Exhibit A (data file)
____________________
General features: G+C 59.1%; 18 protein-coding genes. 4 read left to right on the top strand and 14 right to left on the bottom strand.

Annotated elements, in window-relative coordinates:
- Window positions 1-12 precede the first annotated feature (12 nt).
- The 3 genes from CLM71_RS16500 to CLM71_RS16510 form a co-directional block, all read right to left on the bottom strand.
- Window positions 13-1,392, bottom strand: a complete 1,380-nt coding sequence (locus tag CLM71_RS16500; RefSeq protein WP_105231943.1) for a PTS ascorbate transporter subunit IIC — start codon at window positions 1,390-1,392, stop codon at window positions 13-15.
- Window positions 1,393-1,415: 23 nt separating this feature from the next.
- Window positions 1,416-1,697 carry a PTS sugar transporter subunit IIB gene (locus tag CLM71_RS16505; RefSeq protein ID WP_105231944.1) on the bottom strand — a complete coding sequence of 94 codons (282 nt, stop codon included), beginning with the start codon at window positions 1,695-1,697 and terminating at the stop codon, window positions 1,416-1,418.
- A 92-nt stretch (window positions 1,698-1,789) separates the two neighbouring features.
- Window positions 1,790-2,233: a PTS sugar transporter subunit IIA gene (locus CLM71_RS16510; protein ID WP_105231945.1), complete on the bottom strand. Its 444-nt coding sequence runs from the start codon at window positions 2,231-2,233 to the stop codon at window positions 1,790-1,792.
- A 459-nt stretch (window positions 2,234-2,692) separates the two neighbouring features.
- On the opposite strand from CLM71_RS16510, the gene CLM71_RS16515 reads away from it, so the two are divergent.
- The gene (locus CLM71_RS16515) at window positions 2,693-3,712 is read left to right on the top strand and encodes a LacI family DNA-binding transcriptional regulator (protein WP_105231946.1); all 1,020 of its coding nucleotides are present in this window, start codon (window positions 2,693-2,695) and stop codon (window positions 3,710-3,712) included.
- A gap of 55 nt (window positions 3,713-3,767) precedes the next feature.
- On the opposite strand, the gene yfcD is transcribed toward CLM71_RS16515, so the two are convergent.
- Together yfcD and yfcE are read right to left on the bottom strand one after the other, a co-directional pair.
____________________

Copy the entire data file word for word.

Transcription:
General features: G+C 59.1%; 18 protein-coding genes. 4 read left to right on the top strand and 14 right to left on the bottom strand.

Annotated elements, in window-relative coordinates:
- Window positions 1-12 precede the first annotated feature (12 nt).
- The 3 genes from CLM71_RS16500 to CLM71_RS16510 form a co-directional block, all read right to left on the bottom strand.
- Window positions 13-1,392, bottom strand: a complete 1,380-nt coding sequence (locus tag CLM71_RS16500; RefSeq protein WP_105231943.1) for a PTS ascorbate transporter subunit IIC — start codon at window positions 1,390-1,392, stop codon at window positions 13-15.
- Window positions 1,393-1,415: 23 nt separating this feature from the next.
- Window positions 1,416-1,697 carry a PTS sugar transporter subunit IIB gene (locus tag CLM71_RS16505; RefSeq protein ID WP_105231944.1) on the bottom strand — a complete coding sequence of 94 codons (282 nt, stop codon included), beginning with the start codon at window positions 1,695-1,697 and terminating at the stop codon, window positions 1,416-1,418.
- A 92-nt stretch (window positions 1,698-1,789) separates the two neighbouring features.
- Window positions 1,790-2,233: a PTS sugar transporter subunit IIA gene (locus CLM71_RS16510; protein ID WP_105231945.1), complete on the bottom strand. Its 444-nt coding sequence runs from the start codon at window positions 2,231-2,233 to the stop codon at window positions 1,790-1,792.
- A 459-nt stretch (window positions 2,234-2,692) separates the two neighbouring features.
- On the opposite strand from CLM71_RS16510, the gene CLM71_RS16515 reads away from it, so the two are divergent.
- The gene (locus CLM71_RS16515) at window positions 2,693-3,712 is read left to right on the top strand and encodes a LacI family DNA-binding transcriptional regulator (protein WP_105231946.1); all 1,020 of its coding nucleotides are present in this window, start codon (window positions 2,693-2,695) and stop codon (window positions 3,710-3,712) included.
- A gap of 55 nt (window positions 3,713-3,767) precedes the next feature.
- On the opposite strand, the gene yfcD is transcribed toward CLM71_RS16515, so the two are convergent.
- Together yfcD and yfcE are read right to left on the bottom strand one after the other, a co-directional pair.